The KOSB that day not only earned much praise, but also 13 other awards, including a Distinguished Service Order for Major Harrison. For those other five “grenadiers” who had charged with Speakman, CSM “Busty“ Murdoch received a Distinguished Conduct Medal for his consistent leadership throughout the campaign; Corporal Eric Wood and Private “Paddy” Buchanan were given Military Medals; sadly, neither Sergeant “Jock” Duncan nor Corporal “Tug” Wilson received any formal honours.
Arriving home to a hero’s welcome in an austere Britain, Speakman was overwhelmed by the press and public attention brought on by his newly created celebrity status and, to escape this, he volunteered for a second tour of Korea.
In 1953 he joined the Special Air Service during the Malayan Emergency, where again he displayed courage, perseverance and endurance by volunteering to find and bring back the bodies of two friends killed in a terrorist ambush in the jungle. He carried the bodies out one by one on his back in two successive patrols, even though his feet were cut to shreds because he had been issued with the wrong-sized jungle boots, through which his bare toes protruded.
The remainder of his military career was spent with the KOSB, with whom he felt a sense of belonging. He never regretted joining and took to the Regiment’s unofficial motto: “Once a Borderer, always a Borderer.” He rose to the rank of Sergeant, serving in Malaya, Aden, Borneo, Germany and the UK. In 1955 he married a Women’s Royal Army Corps companion, Rachel Ann York Snitch, in Singapore and together they had six children. Frequent moves between postings were often a logistical nightmare; a subaltern once found a child left behind on a railway platform.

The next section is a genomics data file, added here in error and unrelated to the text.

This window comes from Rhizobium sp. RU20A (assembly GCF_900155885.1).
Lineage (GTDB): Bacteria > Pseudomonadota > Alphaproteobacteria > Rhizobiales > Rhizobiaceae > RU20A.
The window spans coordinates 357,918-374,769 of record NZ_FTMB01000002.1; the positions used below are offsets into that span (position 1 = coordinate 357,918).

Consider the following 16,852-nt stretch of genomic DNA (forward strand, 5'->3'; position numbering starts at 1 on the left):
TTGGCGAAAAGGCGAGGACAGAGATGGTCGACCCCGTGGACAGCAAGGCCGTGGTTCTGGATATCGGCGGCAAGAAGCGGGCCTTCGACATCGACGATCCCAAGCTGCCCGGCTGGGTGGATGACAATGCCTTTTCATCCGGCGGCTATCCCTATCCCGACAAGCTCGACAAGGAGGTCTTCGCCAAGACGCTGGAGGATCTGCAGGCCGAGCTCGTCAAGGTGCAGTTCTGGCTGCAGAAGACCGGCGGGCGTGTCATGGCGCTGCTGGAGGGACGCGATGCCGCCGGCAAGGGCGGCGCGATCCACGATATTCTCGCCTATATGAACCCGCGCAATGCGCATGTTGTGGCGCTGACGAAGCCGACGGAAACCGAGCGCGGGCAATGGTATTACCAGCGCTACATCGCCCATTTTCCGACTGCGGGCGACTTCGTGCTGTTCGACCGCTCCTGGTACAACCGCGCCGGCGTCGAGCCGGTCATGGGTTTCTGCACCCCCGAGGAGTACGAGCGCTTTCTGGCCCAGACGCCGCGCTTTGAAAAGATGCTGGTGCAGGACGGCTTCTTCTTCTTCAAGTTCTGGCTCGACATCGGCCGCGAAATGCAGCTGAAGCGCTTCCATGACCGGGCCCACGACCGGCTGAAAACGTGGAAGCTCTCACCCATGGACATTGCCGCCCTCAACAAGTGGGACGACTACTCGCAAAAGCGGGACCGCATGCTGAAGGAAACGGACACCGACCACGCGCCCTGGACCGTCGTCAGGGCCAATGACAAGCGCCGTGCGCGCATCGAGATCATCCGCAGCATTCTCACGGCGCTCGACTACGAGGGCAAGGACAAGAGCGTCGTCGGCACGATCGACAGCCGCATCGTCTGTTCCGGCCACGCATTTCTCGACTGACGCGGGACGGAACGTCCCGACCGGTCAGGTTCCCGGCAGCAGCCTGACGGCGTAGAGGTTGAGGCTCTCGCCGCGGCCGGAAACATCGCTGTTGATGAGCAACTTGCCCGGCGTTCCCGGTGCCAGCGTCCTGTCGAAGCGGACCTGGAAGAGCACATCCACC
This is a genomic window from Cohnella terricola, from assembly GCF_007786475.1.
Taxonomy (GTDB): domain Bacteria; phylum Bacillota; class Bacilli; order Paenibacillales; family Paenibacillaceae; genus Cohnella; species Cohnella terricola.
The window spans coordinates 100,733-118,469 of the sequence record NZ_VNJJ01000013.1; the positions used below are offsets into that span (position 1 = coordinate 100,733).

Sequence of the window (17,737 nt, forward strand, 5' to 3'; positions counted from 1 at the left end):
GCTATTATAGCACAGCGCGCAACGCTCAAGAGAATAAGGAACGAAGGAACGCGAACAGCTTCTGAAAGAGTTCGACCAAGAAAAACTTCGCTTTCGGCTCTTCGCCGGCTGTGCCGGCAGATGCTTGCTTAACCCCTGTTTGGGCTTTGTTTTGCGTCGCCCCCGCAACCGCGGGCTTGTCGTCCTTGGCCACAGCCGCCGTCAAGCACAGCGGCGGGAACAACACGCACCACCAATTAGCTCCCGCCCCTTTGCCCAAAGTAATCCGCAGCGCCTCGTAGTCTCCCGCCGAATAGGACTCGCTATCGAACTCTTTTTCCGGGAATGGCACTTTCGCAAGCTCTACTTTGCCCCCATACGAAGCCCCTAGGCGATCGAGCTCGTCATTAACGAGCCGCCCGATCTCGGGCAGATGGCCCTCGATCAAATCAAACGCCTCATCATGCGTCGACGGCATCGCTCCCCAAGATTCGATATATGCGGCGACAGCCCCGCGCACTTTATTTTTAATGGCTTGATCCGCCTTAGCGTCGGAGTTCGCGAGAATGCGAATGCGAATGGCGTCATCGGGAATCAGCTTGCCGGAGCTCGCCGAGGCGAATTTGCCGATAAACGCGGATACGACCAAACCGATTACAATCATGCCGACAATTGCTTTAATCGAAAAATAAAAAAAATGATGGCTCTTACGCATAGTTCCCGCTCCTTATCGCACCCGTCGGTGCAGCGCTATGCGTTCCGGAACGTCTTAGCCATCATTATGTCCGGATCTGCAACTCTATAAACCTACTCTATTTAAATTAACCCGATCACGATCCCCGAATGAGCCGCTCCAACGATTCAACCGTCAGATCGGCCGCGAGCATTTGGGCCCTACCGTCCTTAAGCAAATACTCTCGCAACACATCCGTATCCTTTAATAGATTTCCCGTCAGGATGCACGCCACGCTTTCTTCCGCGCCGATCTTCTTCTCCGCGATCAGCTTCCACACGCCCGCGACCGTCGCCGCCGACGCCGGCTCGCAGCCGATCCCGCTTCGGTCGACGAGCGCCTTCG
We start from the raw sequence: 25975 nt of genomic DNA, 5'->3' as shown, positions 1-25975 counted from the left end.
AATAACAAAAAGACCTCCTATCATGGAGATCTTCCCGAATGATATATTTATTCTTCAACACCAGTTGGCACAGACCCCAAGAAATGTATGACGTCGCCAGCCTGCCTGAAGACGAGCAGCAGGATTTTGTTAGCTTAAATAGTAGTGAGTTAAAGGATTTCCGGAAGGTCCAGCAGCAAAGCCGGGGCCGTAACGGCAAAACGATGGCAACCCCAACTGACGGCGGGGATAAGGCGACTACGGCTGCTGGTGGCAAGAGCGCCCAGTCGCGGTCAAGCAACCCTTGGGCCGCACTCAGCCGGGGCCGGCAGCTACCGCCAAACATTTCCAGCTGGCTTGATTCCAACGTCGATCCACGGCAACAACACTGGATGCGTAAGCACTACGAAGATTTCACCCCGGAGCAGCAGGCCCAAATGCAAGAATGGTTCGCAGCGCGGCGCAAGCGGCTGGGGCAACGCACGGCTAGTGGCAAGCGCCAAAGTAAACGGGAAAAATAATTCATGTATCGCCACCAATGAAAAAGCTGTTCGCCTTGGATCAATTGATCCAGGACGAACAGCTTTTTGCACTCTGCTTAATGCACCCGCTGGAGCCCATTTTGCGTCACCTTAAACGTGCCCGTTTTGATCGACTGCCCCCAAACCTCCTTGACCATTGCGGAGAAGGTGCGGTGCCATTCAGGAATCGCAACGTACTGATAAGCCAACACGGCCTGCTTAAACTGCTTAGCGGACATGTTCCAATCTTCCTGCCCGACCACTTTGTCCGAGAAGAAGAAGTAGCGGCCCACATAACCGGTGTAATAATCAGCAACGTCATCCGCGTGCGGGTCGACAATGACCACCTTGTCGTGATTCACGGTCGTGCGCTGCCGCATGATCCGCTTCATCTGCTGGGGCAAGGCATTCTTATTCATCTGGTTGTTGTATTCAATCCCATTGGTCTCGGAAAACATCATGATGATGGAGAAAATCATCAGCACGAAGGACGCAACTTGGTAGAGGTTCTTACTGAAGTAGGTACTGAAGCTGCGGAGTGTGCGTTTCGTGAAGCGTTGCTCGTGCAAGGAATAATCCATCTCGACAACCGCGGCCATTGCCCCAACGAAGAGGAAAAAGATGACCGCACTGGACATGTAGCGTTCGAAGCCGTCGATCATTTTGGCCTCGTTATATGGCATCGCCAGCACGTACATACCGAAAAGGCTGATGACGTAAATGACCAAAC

Leaving the Army after 23 years’ service in 1968, Speakman found it difficult to settle into civilian life. Wanting to do the best for his family, he felt compelled to sell his VC to pay for repairs to the house left them by his mother-in-law so that he could buy a larger house for the family in Devon.
After various false starts in ill-suited jobs, he joined the Merchant Navy where he had a successful second career as a Master at Arms with the Union Castle Line and was extremely popular with passengers and staff alike.
Sadly, a life constantly away at sea took a toll on his otherwise happy marriage and, after 16 years, he and Rachel drifted into divorce. He married twice more but both relationships ended in divorce.
Deciding to make a clean break from his past, Speakman moved to South Africa, a country which he had grown to love for its people, climate and the sense of freedom. Liberated by his new life, he took up flying microlights over game reserves and enjoyed teaching paraplegics how to fly. He worked for the government as a security and maintenance manager, later meeting Nelson Mandela, whom he much admired. Visiting South Korea for the first time since the 1950s as part of an official commemoration in 2010, Speakman was astonished by the country’s economic transformation; this confirmed his own view that the war had been worth fighting.
Following health issues, Speakman settled back in the UK and in 2013 he was admitted to the Royal Hospital Chelsea as an in-pensioner.
On Remembrance Day, it was a touching spectacle to see him in his distinctive Chelsea Pensioners’ uniform being pushed in a wheelchair past The Cenotaph by a younger VC winner from a more recent conflict, Sgt Johnson Beharry, who became a firm friend.
Bill Speakman died peacefully at the Royal Hospital Chelsea on the 20 June 2018, surrounded by family members.